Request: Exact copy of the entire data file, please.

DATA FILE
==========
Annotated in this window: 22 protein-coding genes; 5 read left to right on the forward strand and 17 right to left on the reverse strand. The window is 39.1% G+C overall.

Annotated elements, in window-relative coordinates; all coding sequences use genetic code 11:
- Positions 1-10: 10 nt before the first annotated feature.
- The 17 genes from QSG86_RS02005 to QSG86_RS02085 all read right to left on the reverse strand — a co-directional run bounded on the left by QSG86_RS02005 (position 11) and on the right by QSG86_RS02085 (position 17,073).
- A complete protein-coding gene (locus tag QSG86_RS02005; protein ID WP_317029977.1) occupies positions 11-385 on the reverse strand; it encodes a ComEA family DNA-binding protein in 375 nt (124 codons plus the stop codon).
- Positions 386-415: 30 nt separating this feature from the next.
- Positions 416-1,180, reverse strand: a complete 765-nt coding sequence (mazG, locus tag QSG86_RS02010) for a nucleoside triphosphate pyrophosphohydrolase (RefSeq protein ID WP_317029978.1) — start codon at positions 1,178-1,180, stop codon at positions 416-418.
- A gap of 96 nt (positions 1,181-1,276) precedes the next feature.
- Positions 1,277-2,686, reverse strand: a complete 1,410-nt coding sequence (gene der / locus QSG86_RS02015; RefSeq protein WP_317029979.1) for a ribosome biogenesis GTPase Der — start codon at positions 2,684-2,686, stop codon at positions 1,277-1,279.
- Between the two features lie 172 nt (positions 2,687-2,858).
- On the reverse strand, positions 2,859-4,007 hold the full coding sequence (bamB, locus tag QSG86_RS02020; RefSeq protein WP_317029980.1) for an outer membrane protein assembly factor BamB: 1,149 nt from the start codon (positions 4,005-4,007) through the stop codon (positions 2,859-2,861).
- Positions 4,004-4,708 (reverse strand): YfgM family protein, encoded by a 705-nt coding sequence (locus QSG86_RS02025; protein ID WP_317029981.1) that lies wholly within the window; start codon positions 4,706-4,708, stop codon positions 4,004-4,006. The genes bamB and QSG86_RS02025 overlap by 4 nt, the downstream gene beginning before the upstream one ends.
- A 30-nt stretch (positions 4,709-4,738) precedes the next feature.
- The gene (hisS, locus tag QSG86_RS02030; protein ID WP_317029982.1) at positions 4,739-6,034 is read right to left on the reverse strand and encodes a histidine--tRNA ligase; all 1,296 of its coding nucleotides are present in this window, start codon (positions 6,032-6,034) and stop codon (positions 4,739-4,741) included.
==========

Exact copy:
Annotated in this window: 22 protein-coding genes; 5 read left to right on the forward strand and 17 right to left on the reverse strand. The window is 39.1% G+C overall.

Annotated elements, in window-relative coordinates; all coding sequences use genetic code 11:
- Positions 1-10: 10 nt before the first annotated feature.
- The 17 genes from QSG86_RS02005 to QSG86_RS02085 all read right to left on the reverse strand — a co-directional run bounded on the left by QSG86_RS02005 (position 11) and on the right by QSG86_RS02085 (position 17,073).
- A complete protein-coding gene (locus tag QSG86_RS02005; protein ID WP_317029977.1) occupies positions 11-385 on the reverse strand; it encodes a ComEA family DNA-binding protein in 375 nt (124 codons plus the stop codon).
- Positions 386-415: 30 nt separating this feature from the next.
- Positions 416-1,180, reverse strand: a complete 765-nt coding sequence (mazG, locus tag QSG86_RS02010) for a nucleoside triphosphate pyrophosphohydrolase (RefSeq protein ID WP_317029978.1) — start codon at positions 1,178-1,180, stop codon at positions 416-418.
- A gap of 96 nt (positions 1,181-1,276) precedes the next feature.
- Positions 1,277-2,686, reverse strand: a complete 1,410-nt coding sequence (gene der / locus QSG86_RS02015; RefSeq protein WP_317029979.1) for a ribosome biogenesis GTPase Der — start codon at positions 2,684-2,686, stop codon at positions 1,277-1,279.
- Between the two features lie 172 nt (positions 2,687-2,858).
- On the reverse strand, positions 2,859-4,007 hold the full coding sequence (bamB, locus tag QSG86_RS02020; RefSeq protein WP_317029980.1) for an outer membrane protein assembly factor BamB: 1,149 nt from the start codon (positions 4,005-4,007) through the stop codon (positions 2,859-2,861).
- Positions 4,004-4,708 (reverse strand): YfgM family protein, encoded by a 705-nt coding sequence (locus QSG86_RS02025; protein ID WP_317029981.1) that lies wholly within the window; start codon positions 4,706-4,708, stop codon positions 4,004-4,006. The genes bamB and QSG86_RS02025 overlap by 4 nt, the downstream gene beginning before the upstream one ends.
- A 30-nt stretch (positions 4,709-4,738) precedes the next feature.
- The gene (hisS, locus tag QSG86_RS02030; protein ID WP_317029982.1) at positions 4,739-6,034 is read right to left on the reverse strand and encodes a histidine--tRNA ligase; all 1,296 of its coding nucleotides are present in this window, start codon (positions 6,032-6,034) and stop codon (positions 4,739-4,741) included.